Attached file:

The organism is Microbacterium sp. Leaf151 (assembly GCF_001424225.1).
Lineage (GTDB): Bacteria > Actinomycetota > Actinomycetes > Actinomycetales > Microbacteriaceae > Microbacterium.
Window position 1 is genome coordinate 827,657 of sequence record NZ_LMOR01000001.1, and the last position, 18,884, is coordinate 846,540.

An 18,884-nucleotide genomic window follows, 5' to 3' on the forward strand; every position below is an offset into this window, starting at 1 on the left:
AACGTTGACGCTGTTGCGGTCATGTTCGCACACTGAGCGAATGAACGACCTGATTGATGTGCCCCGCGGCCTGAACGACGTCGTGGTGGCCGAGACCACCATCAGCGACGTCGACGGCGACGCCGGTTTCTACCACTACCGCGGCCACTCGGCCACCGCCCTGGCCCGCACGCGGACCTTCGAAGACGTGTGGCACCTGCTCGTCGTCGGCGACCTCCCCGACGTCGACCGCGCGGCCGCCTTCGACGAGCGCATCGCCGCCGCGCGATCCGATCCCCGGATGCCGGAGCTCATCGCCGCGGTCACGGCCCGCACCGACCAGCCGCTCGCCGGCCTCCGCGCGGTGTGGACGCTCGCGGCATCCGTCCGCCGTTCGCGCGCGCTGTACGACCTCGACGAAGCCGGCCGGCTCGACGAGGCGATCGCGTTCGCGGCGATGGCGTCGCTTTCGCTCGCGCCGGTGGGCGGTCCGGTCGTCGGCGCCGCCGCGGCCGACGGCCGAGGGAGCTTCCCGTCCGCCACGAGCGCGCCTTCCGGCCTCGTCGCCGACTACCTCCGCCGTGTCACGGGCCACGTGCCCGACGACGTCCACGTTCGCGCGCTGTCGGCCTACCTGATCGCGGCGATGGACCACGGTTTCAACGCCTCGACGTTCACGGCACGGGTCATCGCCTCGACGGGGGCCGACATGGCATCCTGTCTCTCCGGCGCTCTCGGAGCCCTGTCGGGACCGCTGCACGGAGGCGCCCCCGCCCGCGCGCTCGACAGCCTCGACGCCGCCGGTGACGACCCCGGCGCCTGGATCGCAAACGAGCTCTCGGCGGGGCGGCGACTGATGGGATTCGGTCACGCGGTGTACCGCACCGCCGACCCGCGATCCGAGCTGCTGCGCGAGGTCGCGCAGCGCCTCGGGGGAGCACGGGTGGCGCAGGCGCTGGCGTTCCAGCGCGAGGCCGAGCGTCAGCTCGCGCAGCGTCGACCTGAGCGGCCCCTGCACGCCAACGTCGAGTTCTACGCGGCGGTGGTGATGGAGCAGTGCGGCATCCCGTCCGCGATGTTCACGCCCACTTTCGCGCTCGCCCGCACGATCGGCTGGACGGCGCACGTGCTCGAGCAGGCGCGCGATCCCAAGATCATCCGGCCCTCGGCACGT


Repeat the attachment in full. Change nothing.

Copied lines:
The organism is Microbacterium sp. Leaf151 (assembly GCF_001424225.1).
Lineage (GTDB): Bacteria > Actinomycetota > Actinomycetes > Actinomycetales > Microbacteriaceae > Microbacterium.
Window position 1 is genome coordinate 827,657 of sequence record NZ_LMOR01000001.1, and the last position, 18,884, is coordinate 846,540.

An 18,884-nucleotide genomic window follows, 5' to 3' on the forward strand; every position below is an offset into this window, starting at 1 on the left:
AACGTTGACGCTGTTGCGGTCATGTTCGCACACTGAGCGAATGAACGACCTGATTGATGTGCCCCGCGGCCTGAACGACGTCGTGGTGGCCGAGACCACCATCAGCGACGTCGACGGCGACGCCGGTTTCTACCACTACCGCGGCCACTCGGCCACCGCCCTGGCCCGCACGCGGACCTTCGAAGACGTGTGGCACCTGCTCGTCGTCGGCGACCTCCCCGACGTCGACCGCGCGGCCGCCTTCGACGAGCGCATCGCCGCCGCGCGATCCGATCCCCGGATGCCGGAGCTCATCGCCGCGGTCACGGCCCGCACCGACCAGCCGCTCGCCGGCCTCCGCGCGGTGTGGACGCTCGCGGCATCCGTCCGCCGTTCGCGCGCGCTGTACGACCTCGACGAAGCCGGCCGGCTCGACGAGGCGATCGCGTTCGCGGCGATGGCGTCGCTTTCGCTCGCGCCGGTGGGCGGTCCGGTCGTCGGCGCCGCCGCGGCCGACGGCCGAGGGAGCTTCCCGTCCGCCACGAGCGCGCCTTCCGGCCTCGTCGCCGACTACCTCCGCCGTGTCACGGGCCACGTGCCCGACGACGTCCACGTTCGCGCGCTGTCGGCCTACCTGATCGCGGCGATGGACCACGGTTTCAACGCCTCGACGTTCACGGCACGGGTCATCGCCTCGACGGGGGCCGACATGGCATCCTGTCTCTCCGGCGCTCTCGGAGCCCTGTCGGGACCGCTGCACGGAGGCGCCCCCGCCCGCGCGCTCGACAGCCTCGACGCCGCCGGTGACGACCCCGGCGCCTGGATCGCAAACGAGCTCTCGGCGGGGCGGCGACTGATGGGATTCGGTCACGCGGTGTACCGCACCGCCGACCCGCGATCCGAGCTGCTGCGCGAGGTCGCGCAGCGCCTCGGGGGAGCACGGGTGGCGCAGGCGCTGGCGTTCCAGCGCGAGGCCGAGCGTCAGCTCGCGCAGCGTCGACCTGAGCGGCCCCTGCACGCCAACGTCGAGTTCTACGCGGCGGTGGTGATGGAGCAGTGCGGCATCCCGTCCGCGATGTTCACGCCCACTTTCGCGCTCGCCCGCACGATCGGCTGGACGGCGCACGTGCTCGAGCAGGCGCGCGATCCCAAGATCATCCGGCCCTCGGCACGT